Sturdivant Hall is a beautiful mansion in Selma, Alabama. Considered one of the finest examples of Greek Revival neoclassic architecture, it is said that a ghost appears regularly throughout the house. People often report hearing windows and doors being opened and shut when no one else is in the house, objects moving on their own, footsteps creaking upstairs, as well as doors that lock on their own. Someone also claim seeing the ghost of two little girls, though their identities are unknown.
But what is the story of Sturdivant Hall? Who could these seen ghosts be?
The mansion was built from 1852 to 1856 by artisans that came directly from Italy to do the marble work throughout the house, and it first was the property of Edward Watts, that sold the house to the President of the first National Bank of Selma, John Mc Gee Parkman, after moving to Texas with his family. Due to cotton speculation and money loss, Parkman was then arrested, despite the people of Selma was not happy with that; he was considered a good and loyal man, and everyone knew he couldn’t do anything like that. People also did a great manifestation in front of the jail, to convince everyone he was not guilty and that he had been unjustly accused. He actually managed to escape from jail, but died in mysterious ways: someone says he was shot, others claim he drowned into the Alabama river. The resident ghost could be that of John Parkman, that has no peace; strangely, before dying he said that he would never leave the property until his name is redeemed.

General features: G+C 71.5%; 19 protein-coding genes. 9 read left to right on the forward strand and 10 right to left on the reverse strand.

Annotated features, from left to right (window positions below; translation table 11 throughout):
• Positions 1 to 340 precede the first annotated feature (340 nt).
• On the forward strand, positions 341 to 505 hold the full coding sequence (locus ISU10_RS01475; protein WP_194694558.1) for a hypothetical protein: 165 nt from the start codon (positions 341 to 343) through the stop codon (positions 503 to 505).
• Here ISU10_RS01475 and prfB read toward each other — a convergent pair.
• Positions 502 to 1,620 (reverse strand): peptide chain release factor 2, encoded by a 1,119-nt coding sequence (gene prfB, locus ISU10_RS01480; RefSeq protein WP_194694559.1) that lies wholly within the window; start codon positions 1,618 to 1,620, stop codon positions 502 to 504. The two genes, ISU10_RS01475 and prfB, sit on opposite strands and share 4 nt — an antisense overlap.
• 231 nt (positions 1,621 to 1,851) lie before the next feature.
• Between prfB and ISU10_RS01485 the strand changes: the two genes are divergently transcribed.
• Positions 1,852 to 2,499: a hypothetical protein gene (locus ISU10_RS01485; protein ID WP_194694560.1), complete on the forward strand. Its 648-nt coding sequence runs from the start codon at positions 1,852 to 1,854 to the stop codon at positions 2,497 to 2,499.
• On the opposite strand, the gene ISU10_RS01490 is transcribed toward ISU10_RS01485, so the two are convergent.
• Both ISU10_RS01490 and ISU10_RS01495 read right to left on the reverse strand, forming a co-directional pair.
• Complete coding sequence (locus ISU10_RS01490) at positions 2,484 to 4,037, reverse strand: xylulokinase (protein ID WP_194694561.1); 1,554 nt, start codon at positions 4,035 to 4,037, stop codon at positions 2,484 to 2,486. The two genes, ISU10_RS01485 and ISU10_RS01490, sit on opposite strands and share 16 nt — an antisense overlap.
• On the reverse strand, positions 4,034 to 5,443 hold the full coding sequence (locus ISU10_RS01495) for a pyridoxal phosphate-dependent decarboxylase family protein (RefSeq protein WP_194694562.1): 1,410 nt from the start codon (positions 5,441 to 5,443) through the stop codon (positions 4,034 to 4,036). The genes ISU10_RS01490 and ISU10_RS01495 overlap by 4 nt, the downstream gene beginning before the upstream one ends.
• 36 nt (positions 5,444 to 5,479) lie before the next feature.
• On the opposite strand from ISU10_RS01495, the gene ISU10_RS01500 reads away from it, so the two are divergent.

The house was afterwards sold at auction and was bought by a prominent Selma merchant, Emily Gillman. The Gillman family, after living there for a period, sold the house to the City of Selma in 1957. A large share of the money for buying the house came from the estate of Robert Daniel Sturdivant, that turned the mansion into a historical house museum that continues to be maintained today. The house now contains period antique furnishings, porcelain and doll collections, as well as an impressive collection of art. If you want you can get a tour of the house, including the detached kitchen, gift shop and formal garden.
That’s strange how haunted houses always have a story, often painful. Parkman did not seem to deserve what he has been through in his life.
I’ve made some research to know more about the two little girls people claim seeing today in the house, and it turns out Parkman had two little girls himself, that he loved watching play outside, in the garden.
Kathryn Tucker Windham (1918 – 2011), an amazing storyteller, author and folklorist born in Selma, also focused during her life on this sad story.